Top tips from Brighton SEO for digital accessibility
Did you know 20% of web users experience some form of physical or cognitive difficulty? In an era in which most of our lives are spent online, ensuring digital accessibility and compliance is a must. When it comes to website and app design, the following digital marketing insights should come in handy to optimise user experience for every individual.
Leah Scadmore, SEO analyst at AimClear, advises taking into account colour schemes that may make text difficult to read, removing gray fonts and inputting larger text, and ensuring your website is readable even with the sunshine’s glare. Navigation around the website can be enhanced by using breadcrumbs and optimising the page title for the user rather than for SEO purposes. Finally, ensure your website or app includes all the crucial information in the front page or the most visited links to make it mobile-user friendly.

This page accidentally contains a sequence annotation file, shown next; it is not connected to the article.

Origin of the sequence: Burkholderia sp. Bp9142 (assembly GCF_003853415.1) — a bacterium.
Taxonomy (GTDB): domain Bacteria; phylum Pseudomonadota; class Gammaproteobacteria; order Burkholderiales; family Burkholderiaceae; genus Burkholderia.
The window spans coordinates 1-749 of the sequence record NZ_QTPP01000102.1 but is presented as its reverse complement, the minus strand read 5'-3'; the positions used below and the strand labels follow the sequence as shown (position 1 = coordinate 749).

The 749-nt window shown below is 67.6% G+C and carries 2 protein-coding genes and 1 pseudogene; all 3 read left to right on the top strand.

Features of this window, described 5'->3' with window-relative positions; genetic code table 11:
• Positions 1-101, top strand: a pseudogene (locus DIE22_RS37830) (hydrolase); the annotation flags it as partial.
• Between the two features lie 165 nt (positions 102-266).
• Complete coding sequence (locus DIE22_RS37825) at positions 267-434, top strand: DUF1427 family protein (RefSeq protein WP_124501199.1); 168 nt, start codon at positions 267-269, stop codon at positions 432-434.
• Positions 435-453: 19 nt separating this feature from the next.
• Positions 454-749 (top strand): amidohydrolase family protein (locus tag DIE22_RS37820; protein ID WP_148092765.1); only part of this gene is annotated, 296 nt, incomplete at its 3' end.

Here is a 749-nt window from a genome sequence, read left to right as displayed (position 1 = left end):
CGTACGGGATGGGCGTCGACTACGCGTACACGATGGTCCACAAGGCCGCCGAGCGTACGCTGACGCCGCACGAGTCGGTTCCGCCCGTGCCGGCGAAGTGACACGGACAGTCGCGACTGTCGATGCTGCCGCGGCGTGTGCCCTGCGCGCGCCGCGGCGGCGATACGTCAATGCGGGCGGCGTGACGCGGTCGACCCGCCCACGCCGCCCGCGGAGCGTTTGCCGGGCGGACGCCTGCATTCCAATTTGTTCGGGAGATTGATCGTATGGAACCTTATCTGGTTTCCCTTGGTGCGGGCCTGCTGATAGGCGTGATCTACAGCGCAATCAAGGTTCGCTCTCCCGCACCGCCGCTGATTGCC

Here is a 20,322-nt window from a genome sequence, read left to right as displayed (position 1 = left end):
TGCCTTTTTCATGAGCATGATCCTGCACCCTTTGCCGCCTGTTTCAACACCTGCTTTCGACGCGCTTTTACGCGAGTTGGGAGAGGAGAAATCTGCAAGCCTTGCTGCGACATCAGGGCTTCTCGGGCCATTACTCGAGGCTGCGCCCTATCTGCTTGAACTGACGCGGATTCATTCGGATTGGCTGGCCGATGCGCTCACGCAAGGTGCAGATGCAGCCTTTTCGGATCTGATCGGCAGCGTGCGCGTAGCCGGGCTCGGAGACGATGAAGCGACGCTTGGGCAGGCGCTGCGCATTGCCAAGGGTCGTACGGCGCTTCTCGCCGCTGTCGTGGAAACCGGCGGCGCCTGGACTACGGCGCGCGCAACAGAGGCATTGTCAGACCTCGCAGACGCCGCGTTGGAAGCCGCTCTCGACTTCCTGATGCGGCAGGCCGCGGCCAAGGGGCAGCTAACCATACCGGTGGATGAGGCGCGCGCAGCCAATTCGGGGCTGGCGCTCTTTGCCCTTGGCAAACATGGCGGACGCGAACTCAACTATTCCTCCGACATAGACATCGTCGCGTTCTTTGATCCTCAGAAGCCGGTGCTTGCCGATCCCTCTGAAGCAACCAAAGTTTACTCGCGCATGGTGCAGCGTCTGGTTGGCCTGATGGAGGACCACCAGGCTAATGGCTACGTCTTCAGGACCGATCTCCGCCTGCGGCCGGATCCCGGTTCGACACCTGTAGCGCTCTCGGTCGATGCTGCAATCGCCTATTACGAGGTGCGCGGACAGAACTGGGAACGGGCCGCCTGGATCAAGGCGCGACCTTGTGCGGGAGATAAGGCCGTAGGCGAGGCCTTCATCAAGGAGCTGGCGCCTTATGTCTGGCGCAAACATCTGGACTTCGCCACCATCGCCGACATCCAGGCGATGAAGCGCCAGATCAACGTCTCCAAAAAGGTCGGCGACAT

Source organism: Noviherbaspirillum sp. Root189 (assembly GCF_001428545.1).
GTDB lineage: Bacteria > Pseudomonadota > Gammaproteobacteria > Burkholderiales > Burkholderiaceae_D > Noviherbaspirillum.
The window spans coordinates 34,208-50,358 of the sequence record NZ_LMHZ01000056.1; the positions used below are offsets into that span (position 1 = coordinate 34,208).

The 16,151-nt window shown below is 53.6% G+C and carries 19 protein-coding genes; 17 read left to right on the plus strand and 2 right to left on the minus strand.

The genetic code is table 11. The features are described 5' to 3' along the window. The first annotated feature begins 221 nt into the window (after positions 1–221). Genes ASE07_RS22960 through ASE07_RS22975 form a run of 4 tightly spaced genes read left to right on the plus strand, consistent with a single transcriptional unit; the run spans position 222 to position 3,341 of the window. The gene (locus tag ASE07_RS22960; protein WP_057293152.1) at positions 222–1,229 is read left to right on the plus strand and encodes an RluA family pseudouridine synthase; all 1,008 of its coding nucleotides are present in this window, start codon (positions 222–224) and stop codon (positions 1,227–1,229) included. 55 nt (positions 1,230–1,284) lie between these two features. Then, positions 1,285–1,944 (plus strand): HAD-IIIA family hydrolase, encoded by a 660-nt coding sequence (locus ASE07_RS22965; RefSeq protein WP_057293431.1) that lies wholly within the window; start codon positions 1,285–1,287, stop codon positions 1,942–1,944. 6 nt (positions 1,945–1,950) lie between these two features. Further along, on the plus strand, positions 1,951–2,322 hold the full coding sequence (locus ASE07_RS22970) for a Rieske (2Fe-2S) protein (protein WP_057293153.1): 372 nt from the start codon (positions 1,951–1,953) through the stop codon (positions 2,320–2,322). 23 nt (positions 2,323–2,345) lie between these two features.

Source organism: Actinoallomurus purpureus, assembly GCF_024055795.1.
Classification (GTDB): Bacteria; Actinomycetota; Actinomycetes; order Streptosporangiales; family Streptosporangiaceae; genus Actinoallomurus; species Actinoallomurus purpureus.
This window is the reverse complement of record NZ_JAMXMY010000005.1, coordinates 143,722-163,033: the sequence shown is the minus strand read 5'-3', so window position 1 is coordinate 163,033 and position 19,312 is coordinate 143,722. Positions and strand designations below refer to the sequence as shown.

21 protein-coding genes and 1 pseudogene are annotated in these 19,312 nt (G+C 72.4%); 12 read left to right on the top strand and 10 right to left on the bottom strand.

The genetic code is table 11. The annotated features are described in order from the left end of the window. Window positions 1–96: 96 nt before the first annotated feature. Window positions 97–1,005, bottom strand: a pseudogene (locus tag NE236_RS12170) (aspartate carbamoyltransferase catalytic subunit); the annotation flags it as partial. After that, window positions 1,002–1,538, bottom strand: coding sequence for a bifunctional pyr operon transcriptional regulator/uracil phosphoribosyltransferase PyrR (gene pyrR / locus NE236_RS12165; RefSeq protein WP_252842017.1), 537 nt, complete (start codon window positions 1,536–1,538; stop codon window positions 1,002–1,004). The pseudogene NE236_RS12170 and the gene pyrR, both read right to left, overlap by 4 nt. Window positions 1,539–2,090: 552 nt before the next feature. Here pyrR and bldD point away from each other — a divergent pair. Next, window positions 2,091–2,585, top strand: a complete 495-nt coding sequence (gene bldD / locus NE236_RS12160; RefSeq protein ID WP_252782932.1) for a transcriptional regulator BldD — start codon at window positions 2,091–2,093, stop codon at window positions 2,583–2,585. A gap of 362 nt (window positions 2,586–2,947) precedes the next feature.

The power of image identity tags in content planning
Aimed at content strategists, Dan Taylor, head of R&D at SALT.agency, gave a fascinating talk on using image tags to get ideas for content. Image identity tags are useful because they give a view into Google’s interpretation of what users are looking for when they type a search term into Google Image search. Google uses an association score which associates images with each other, so any images you are given when typing in your search term are things that Google believes are closely related to your search.
These image tags allow you to map out a web of word associations and ideas, giving crucial digital marketing insights for content planning. For example, a search for a ‘holiday in France’ will retrieve images with tags such as ‘luxury’, ‘beach’, ‘all-inclusive’, ‘resort’ and ‘nightlife’, all of which are good starting points for your content. A handy tip: you can use Python to extract these tags.